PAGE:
While the European Commission threatens to freeze billions of euros in EU funds, Budapest has announced its postponement of the ratification of NATO membership of Sweden and Finland. The pro-Brussels opposition cries out for “blackmail”.
Sweden and Finland will have to wait at least until February 2023 before joining NATO. Contrary to what it had initially announced, Hungary will not ratify the accession of the two Scandinavian countries by the end of 2022.
On November 24, on the sidelines of a Visegrad Group summit in Kosice (Slovakia), Hungarian Prime Minister Viktor Orban declared that his country’s parliament would vote on this issue “during the first session” in 2023. .
Hungary has argued that there is a legislative impasse due to the series of anti-corruption measures to be voted on by Parliament in response to fears on this subject from the European Commission, which is blocking part of the funding intended for the Member State. Judging the reforms undertaken so far by Budapest to be insufficient in order to strengthen the rule of law and the fight against corruption, Brussels let it be known on 24 November that it could freeze 13 billion euros of Community funds intended for Hungary.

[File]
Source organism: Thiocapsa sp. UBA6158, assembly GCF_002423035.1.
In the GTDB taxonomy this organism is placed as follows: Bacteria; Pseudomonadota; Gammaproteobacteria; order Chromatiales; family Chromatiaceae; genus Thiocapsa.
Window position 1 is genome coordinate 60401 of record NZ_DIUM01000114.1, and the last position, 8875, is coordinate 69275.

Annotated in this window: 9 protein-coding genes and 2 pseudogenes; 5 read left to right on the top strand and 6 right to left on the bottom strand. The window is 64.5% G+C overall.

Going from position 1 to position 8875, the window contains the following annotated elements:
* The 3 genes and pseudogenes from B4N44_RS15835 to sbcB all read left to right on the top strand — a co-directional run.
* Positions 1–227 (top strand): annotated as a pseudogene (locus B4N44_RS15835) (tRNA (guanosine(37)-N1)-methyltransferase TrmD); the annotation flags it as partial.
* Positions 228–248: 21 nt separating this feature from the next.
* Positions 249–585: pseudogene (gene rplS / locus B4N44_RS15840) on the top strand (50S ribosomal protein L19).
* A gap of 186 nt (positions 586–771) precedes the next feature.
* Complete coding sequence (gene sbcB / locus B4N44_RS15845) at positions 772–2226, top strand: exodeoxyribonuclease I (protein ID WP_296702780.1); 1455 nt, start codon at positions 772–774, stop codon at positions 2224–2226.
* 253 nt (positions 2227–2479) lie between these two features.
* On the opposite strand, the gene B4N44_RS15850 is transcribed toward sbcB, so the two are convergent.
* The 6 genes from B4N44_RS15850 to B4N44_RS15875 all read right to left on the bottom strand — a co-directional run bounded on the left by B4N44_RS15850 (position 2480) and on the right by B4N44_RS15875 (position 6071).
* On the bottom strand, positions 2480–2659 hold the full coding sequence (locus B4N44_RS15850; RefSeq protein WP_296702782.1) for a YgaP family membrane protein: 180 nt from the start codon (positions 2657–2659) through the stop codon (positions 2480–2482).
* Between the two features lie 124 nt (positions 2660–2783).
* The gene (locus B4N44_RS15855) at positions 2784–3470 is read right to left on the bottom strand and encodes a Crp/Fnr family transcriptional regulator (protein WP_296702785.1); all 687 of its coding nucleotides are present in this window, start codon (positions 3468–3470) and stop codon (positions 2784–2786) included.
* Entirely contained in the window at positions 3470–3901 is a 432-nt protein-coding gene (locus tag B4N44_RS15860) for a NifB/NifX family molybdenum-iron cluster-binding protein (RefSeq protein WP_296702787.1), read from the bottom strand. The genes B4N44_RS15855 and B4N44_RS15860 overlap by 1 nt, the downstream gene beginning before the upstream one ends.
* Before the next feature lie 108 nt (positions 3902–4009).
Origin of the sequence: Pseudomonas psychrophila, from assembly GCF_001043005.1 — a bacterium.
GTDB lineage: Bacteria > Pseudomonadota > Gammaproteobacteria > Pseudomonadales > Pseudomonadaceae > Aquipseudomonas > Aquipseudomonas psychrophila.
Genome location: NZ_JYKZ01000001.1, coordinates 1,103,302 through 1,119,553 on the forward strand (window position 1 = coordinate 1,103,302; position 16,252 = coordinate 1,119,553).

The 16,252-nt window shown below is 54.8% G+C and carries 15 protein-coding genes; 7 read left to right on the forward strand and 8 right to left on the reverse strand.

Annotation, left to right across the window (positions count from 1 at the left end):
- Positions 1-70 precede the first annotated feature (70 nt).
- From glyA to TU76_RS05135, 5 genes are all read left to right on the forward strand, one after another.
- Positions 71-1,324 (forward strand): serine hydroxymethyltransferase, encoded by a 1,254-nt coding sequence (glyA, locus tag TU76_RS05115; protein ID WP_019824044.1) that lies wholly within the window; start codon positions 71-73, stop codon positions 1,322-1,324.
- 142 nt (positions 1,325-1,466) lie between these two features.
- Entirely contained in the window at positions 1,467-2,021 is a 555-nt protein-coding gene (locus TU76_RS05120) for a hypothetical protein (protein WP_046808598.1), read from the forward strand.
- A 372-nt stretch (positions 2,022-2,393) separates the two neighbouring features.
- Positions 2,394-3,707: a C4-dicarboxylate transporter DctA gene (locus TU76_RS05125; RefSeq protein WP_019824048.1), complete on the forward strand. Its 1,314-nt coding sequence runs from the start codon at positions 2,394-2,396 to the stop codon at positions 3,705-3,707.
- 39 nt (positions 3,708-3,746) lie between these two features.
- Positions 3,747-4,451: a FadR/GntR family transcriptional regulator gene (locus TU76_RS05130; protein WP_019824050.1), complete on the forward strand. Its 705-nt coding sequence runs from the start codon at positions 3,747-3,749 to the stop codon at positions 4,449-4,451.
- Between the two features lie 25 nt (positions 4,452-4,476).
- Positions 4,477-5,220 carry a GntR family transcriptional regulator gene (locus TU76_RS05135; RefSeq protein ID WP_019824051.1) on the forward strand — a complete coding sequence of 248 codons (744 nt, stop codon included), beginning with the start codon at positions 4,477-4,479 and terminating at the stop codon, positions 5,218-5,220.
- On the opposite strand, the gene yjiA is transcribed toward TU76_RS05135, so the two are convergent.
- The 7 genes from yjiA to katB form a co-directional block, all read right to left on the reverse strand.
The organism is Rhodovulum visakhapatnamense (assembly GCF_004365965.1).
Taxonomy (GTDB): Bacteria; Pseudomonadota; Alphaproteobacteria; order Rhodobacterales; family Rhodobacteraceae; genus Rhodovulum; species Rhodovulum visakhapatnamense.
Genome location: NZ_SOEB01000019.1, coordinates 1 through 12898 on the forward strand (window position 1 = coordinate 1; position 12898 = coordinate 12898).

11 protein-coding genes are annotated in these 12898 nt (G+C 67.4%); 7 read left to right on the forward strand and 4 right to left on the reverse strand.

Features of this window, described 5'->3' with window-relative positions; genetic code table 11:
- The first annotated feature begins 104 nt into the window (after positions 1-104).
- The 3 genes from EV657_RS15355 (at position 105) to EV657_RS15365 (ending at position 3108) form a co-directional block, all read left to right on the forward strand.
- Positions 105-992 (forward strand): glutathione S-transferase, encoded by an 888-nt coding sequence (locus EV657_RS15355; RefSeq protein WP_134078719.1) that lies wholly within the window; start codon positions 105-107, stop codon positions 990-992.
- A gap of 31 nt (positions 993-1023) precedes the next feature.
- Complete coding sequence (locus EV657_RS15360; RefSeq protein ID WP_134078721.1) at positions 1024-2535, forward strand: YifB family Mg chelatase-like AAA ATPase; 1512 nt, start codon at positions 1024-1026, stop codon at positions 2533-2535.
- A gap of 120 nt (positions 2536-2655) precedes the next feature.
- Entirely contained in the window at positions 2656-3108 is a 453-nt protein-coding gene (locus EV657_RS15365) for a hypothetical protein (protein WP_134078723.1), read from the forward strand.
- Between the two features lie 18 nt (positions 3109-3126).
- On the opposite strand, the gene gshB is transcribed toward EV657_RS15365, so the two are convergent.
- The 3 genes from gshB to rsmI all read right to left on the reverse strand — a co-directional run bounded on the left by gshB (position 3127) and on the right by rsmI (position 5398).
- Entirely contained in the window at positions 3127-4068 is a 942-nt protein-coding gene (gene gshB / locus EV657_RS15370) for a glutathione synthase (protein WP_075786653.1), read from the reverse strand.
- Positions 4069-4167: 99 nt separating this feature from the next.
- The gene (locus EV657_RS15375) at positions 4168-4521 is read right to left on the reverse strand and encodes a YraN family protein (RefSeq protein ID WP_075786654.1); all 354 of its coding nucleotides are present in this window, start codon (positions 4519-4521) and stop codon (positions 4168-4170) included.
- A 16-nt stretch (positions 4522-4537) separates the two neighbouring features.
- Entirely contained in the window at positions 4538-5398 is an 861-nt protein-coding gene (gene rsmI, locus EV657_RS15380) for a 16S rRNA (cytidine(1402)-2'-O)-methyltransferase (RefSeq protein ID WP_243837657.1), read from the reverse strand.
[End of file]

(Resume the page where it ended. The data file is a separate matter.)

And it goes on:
A “blackmail”, in the eyes of the Hungarian opposition
Under the pretext of Russian intervention in Ukraine, Finland and Sweden submitted a joint candidacy in May to join the Atlantic Alliance, thus turning the page on decades of non-alignment. These accessions – which Russia has condemned – must however be accepted unanimously by the thirty member states of NATO. They have so far been ratified by all, with the exception of Turkey and Hungary.
“The Finns and the Swedes are our allies and, just as we can count on our allies, they can count on us too”, declared at the beginning of November Gergely Gulyas, the chief of staff of Prime Minister Viktor Orban, affirming “not to have of objections” to these memberships.
The opposition has repeatedly demanded that the issue be put on the agenda of Parliament, a request systematically rejected by the parliamentary majority. The Socialists denounced “an incomprehensible decision”, while the liberal formation Momentum accused the government of “blackmail” towards Brussels.
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